After five issues packed with action, drama, emotion, twists and turns, we finally reach the finale of The Standard. John Lees’ approach to the superhero genre has been compelling, exciting, and – as I mentioned in my review of issue five – downright cinematic, and my own personal expectations for this final issue were pretty much off the chart. After such a strong, confident journey, could John Lees and Pals (now the official term for John Lees collaborating with anyone, for the record) stick the landing? Well, let’s see…
Just like in the very first issue, the finale sees us flitting back and forth between the past and the present, with Lees taking great pleasure in highlighting the differences between the inherently camp nature of the ‘Golden Age’ Standard (any comic that opens with the line “Help! Save us from the Cyber Monkeys!” is alright in my book) and the gritty brutality of the present day.
With so many intertwining plot threads being established over the preceding five issues, Lees had a tall task ahead of him to make sure that A) he managed to tie everything together in the end, and B) the payoff was actually worthy of the build-up. Well, I’m pleased to report that – as if there were any real doubt – he managed to achieve both of these goals, and then some.
The three-way conflict that we finished the previous issue on delivered in a major way, providing some brutal, destructive combat between our three super-charged combatants. I’m not going to delve too deeply into the details, as neither this issue nor the previous one is technically available yet (not until Glasgow Comic Con 2014 in a few hours, that is), and I wouldn’t want to spoil anything for anyone. But suffice to say that if you’re found yourself drawn into this series like I have over the first four chapters, then you’re going to absolutely love this finish.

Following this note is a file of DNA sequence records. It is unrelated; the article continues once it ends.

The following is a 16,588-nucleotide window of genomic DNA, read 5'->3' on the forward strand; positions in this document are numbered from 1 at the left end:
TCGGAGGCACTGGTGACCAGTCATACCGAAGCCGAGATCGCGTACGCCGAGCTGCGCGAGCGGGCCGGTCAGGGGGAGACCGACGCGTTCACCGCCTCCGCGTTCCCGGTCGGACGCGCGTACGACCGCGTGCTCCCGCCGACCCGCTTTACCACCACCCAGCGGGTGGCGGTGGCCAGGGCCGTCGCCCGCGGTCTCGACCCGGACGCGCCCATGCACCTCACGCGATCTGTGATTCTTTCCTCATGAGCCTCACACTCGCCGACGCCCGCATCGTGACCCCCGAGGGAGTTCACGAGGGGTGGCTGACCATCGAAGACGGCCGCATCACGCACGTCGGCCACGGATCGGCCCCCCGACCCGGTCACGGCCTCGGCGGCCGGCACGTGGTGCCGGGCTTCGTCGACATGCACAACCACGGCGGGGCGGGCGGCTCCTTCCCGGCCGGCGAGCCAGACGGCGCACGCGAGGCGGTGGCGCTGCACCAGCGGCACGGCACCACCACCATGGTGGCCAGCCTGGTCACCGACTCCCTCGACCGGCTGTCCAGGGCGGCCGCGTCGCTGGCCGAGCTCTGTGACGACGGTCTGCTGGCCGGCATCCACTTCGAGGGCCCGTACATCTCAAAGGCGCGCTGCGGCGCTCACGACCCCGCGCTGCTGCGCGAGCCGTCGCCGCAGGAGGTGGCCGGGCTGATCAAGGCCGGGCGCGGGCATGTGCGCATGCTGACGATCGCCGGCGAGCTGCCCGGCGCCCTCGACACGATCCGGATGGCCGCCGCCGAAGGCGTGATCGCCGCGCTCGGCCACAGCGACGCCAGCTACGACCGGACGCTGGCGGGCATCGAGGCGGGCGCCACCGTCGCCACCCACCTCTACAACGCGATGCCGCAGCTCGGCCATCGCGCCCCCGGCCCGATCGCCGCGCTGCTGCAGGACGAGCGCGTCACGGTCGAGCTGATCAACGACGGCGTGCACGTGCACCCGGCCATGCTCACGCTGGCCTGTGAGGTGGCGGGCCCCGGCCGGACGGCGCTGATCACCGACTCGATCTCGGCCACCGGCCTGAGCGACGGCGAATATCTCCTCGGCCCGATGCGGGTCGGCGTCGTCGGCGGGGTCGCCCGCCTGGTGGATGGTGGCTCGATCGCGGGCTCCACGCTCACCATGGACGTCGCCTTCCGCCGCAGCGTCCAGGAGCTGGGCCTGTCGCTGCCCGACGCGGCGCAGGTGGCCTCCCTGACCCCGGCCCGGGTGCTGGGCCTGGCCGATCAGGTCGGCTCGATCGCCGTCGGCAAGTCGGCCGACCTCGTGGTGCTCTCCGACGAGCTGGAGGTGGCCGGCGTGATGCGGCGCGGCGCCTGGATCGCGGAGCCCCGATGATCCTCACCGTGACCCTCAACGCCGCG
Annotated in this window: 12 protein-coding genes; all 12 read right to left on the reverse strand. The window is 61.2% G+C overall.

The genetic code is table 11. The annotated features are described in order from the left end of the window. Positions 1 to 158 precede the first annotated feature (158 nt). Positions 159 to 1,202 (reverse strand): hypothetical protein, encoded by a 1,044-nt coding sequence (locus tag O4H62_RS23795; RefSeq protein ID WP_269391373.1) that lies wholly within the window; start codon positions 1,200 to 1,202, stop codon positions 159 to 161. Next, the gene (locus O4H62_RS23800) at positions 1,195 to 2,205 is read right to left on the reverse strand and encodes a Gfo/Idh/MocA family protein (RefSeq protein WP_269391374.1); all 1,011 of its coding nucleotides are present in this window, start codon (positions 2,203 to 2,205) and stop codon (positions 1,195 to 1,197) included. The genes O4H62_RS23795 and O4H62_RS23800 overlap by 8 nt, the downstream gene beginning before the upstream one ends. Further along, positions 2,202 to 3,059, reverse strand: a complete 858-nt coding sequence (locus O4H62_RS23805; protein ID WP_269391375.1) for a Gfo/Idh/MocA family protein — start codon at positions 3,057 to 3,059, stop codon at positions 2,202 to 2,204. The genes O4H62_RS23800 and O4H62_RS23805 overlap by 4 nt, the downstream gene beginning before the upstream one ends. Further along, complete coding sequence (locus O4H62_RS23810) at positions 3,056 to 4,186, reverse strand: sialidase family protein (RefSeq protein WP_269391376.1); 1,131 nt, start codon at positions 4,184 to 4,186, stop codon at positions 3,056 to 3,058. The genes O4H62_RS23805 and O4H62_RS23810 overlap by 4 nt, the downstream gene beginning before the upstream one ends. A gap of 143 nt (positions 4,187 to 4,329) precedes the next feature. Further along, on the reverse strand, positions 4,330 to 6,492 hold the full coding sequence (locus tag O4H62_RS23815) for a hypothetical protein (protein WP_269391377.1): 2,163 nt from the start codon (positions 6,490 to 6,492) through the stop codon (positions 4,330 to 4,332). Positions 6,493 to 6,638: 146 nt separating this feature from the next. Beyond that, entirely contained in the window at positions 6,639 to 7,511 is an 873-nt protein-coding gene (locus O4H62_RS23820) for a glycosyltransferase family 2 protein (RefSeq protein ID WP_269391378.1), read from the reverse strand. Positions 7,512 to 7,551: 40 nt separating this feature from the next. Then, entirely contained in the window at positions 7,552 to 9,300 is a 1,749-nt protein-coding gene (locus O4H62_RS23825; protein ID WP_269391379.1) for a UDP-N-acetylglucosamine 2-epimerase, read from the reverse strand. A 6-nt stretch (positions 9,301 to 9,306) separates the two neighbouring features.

Somehow, Lees manages to wrap up the main storyline with pages to spare, and delights in giving us some terrific emotional payoffs and – like all great writers – leaving things open for a potential sequel somewhere down the line. Well, you just never know, do you?
My only minor criticism would be with some of Mike Gagnon’s colouring, which seemed just a little harsh for my tastes here. I fully appreciate the intent of making the flashback sequences being a little more ‘day-glo’ as a homage to the ‘Golden Age’ style of the past, but having the backdrops of the pages picked out in neon greens, yellows and oranges just seemed a little too gimmicky to me, and felt like it distracted somewhat from the contents of the panels.
That said, The Standard is still a gorgeous looking book, and Gagnon’s colouring does a great job inside the panels, bringing life and energy to Rector and Robson’s confident, detailed artwork. Once again, the artistic double-act does a fantastic job with the action set-pieces, giving every blow the necessary weight behind it and making every collision look like it actually hurts. However, they also do a fantastic job here of conveying the emotion on the character’s faces, particularly in the closing moments of the book – moments I will not be discussing, for obvious reasons.
Overall, this serves as a fitting conclusion for a sharply written, smoothly illustrated comic book tale. This is a six-part story arc that introduces us to some compelling protagonists, makes us care about them, twists them back and forth, and then brings the whole thing home in a brilliantly satisfying way. Cinematic storytelling with emotional heft and just the right amount of superhero cheese. Highly, highly recommended.
The Standard never lets anyone down. Never.
Yeah, you can say that again.
The Standard #6 will make its debut at Glasgow Comic Con 2014 on the 5th and 6th of July
You can also keep up to date on the latest news regarding this title via TheStandardComic.com.
The writer of this piece was: Craig Neilson (aka Ceej)
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